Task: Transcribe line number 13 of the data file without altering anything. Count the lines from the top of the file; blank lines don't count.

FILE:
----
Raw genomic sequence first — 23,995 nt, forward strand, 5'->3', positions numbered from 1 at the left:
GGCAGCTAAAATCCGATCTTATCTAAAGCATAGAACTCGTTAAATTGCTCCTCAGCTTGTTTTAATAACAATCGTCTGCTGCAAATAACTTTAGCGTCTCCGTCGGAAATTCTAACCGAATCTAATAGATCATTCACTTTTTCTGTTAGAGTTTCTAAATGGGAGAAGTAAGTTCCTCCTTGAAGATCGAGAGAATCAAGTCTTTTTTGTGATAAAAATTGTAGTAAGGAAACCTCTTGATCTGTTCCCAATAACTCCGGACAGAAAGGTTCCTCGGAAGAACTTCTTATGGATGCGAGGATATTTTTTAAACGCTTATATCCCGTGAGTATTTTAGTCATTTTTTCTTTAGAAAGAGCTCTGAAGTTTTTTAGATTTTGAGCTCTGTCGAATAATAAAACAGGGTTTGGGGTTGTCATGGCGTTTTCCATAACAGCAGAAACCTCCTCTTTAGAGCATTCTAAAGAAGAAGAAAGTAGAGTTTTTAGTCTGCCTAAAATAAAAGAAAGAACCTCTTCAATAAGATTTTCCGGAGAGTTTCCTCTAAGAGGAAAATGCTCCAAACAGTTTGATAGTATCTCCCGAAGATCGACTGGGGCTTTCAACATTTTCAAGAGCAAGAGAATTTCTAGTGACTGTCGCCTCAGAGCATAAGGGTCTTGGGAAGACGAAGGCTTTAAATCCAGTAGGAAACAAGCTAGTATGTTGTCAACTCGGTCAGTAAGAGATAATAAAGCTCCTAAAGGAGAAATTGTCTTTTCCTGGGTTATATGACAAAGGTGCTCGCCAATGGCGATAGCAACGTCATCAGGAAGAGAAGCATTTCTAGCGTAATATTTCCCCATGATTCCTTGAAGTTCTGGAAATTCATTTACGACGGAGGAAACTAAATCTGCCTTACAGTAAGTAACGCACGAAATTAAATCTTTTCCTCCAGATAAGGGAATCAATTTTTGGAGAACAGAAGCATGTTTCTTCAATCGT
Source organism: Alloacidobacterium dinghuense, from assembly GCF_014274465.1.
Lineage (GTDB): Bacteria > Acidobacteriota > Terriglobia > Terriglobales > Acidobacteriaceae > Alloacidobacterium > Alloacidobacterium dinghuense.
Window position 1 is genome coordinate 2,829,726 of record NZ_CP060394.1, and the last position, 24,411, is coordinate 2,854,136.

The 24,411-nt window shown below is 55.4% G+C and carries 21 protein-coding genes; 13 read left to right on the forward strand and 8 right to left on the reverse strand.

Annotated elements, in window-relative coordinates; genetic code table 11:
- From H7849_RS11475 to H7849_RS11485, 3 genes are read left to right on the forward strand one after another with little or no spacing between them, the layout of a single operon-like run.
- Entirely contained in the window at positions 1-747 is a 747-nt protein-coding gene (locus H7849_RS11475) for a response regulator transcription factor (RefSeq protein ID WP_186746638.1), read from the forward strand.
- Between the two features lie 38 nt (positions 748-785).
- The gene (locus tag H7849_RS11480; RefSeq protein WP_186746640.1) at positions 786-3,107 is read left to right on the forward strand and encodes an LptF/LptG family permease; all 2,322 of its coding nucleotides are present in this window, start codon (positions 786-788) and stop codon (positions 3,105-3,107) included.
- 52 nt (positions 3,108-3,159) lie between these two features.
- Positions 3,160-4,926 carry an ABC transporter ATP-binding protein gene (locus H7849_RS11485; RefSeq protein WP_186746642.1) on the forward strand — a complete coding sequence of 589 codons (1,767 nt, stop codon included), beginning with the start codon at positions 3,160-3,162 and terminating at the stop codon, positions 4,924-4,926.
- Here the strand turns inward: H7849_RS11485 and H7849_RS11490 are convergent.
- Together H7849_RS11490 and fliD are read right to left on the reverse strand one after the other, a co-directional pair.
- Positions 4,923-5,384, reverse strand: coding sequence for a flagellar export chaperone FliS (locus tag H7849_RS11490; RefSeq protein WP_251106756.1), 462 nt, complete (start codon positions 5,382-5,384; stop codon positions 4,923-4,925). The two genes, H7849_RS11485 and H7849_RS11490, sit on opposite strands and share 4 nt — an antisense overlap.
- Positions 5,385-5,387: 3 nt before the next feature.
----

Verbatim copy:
- Positions 3,160-4,926 carry an ABC transporter ATP-binding protein gene (locus H7849_RS11485; RefSeq protein WP_186746642.1) on the forward strand — a complete coding sequence of 589 codons (1,767 nt, stop codon included), beginning with the start codon at positions 3,160-3,162 and terminating at the stop codon, positions 4,924-4,926.